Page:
Against this background, there is a strong case for a pan London approach to affordable housing. And the good news is, after years in which every borough worked more or less on its own and proposal for collaboration between central and outer boroughs were viewed with deep suspicion, boroughs across London are showing a new willingness to work together on a range of services from adult social care to back-end office functions.

But we need more to encourage collaborations on affordable housing. Our report argues that central government should make cross-borough collaboration easy by removing restrictions on funding that discourage it, while the mayor of London should play a role in brokering and incentivising collaborations.

Most of all, boroughs should look for opportunities to work more closely together, exploring how they can get the best deal for their residents, especially those on housing waiting lists, and build the affordable homes our city so desperately needs.

Ben Rogers is the director of the Centre for London. You read the think tank's full report here.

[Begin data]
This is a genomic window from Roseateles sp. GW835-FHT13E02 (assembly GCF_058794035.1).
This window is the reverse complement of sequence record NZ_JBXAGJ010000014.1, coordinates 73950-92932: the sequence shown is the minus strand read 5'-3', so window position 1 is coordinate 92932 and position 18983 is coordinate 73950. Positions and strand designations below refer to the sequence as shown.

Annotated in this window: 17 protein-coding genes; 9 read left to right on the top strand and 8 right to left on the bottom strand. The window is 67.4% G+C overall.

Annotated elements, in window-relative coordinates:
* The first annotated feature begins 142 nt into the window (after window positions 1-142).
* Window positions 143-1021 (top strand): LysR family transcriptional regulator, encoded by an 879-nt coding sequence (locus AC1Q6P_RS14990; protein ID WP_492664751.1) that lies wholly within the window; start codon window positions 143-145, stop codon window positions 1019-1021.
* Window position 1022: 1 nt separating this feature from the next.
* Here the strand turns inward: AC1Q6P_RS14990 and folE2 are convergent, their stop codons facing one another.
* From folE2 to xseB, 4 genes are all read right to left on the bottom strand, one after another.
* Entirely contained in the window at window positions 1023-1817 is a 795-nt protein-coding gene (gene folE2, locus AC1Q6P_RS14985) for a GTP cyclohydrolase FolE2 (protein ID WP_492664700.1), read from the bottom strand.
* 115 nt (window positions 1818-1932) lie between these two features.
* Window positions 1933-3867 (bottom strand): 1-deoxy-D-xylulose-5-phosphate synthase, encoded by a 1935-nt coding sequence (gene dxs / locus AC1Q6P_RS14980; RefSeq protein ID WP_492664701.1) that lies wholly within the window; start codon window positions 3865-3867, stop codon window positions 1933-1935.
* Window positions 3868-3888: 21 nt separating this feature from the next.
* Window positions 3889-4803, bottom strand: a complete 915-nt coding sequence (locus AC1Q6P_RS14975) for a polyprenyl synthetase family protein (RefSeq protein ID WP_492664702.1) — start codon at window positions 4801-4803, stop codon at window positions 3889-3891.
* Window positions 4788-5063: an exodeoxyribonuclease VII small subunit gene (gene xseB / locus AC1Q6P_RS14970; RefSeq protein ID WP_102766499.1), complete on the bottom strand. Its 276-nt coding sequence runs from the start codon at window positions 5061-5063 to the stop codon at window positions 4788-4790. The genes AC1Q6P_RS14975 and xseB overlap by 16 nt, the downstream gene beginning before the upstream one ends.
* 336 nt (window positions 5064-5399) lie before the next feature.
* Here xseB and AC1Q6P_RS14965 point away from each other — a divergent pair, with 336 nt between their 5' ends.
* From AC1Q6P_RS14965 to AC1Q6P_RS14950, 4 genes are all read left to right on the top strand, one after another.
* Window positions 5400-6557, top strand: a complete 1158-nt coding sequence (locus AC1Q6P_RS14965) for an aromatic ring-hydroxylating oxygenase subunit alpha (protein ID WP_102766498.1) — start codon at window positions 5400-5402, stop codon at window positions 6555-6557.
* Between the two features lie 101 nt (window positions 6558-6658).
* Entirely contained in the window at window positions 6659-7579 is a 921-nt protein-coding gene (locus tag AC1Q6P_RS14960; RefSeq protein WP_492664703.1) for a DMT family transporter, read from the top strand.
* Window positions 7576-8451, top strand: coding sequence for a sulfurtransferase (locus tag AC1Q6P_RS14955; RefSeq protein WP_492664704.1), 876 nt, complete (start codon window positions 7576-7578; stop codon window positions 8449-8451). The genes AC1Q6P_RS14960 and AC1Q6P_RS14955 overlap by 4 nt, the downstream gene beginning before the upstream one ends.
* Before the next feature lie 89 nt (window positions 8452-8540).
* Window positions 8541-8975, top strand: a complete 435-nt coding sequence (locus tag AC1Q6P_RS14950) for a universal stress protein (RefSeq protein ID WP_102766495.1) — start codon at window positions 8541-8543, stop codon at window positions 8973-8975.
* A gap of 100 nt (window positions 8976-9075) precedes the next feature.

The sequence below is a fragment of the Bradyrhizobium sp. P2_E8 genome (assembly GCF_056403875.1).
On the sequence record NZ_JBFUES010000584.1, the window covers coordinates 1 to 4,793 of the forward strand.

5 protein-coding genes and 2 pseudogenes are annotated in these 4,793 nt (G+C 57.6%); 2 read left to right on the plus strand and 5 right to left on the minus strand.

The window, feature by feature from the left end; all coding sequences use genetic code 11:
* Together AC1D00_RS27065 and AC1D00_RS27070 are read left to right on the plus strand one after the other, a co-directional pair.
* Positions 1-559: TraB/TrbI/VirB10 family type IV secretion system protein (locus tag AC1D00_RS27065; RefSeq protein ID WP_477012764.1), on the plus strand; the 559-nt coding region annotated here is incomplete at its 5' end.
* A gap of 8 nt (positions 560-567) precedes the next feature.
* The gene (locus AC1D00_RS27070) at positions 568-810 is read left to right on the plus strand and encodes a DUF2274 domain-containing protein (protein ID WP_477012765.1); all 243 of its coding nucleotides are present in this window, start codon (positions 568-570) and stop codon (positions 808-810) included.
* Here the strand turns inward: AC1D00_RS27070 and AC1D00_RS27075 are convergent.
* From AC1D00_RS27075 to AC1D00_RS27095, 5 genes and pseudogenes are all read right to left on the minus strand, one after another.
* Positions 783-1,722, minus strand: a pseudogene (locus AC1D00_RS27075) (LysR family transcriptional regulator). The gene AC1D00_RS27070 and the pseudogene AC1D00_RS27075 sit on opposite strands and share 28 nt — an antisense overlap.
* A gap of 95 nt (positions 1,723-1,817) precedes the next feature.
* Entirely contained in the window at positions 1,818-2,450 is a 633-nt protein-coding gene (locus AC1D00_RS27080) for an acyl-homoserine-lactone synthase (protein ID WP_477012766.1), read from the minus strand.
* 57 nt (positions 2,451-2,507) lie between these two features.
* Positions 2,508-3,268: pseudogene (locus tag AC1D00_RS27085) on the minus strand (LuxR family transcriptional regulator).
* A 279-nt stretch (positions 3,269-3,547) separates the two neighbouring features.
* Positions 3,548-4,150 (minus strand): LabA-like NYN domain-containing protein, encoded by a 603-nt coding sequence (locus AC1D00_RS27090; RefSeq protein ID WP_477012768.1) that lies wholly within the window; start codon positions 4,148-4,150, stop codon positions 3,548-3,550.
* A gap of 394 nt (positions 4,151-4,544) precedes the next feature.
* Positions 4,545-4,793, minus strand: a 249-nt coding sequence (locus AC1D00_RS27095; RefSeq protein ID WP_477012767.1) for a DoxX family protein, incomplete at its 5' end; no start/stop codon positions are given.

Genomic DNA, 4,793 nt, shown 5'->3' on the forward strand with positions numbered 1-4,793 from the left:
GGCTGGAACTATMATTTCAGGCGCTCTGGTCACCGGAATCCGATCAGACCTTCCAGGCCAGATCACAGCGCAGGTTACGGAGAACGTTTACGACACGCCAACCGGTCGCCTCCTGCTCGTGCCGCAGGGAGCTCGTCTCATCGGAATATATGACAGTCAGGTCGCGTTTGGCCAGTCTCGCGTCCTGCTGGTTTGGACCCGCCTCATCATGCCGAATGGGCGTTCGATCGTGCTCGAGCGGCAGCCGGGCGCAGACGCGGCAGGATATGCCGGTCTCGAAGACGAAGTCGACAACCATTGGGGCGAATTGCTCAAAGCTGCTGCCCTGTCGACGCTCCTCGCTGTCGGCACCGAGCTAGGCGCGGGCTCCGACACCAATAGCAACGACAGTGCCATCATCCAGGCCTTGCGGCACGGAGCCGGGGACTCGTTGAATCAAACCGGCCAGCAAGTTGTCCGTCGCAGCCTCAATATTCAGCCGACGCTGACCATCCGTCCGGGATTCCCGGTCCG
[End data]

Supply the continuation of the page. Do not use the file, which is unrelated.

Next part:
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The smartphone app placing virtual statues of women on the map

A virtual Edith Wharton in Central Park, New York City. Image: The Whole Story Project.

If you’re a woman, then in order for you to be immortalised in stone, bronze or whatever once you’ve shuffled off this mortal coil, you should either have royal blood or be willing to be sculpted naked. That is the rule of thumb.

A statue that actually celebrates a woman’s achievements is a rare sight. Writing in the New Statesman last year, equality campaigner Caroline Criado-Perez found that out of 925 statues in Britain, as listed by the Public Monuments and Sculpture Association, only 158 are of solo women. Of these, 46 are of royalty, including 29 of Queen Victoria. Fourteen depict the Virgin Mary.

There are signs of change, albeit slow. The suffragist Millicent Fawcett is set to be honoured with a statue in Parliament Square, where currently all 11 of the statues are of men. (They include Nelson Mandela and a nine-foot Gandhi.) The monument is to be unveiled next year to celebrate the centenary of British women receiving the right to vote.

Elsewhere, the late comedian Victoria Wood is being honoured with a statue that’ll be erected in Bury, Greater Manchester. In the Moss Side area of the city, a statue of Emmeline Pankhurst will be unveiled in 2019. Unlike the Fawcett one, neither of these is expected to receive public money, relying on crowdfunding and other sources instead.

So how many more statues of women, regardless of how they’re funded, would we need to build in order to reduce the gender gap? Well, according to Jonathan Jones, art critic at the Guardian, the magic number is: zero.

Jones’s argument, back in March, was that building statues doesn’t advance feminism, but simply traps us in the past. He wrote: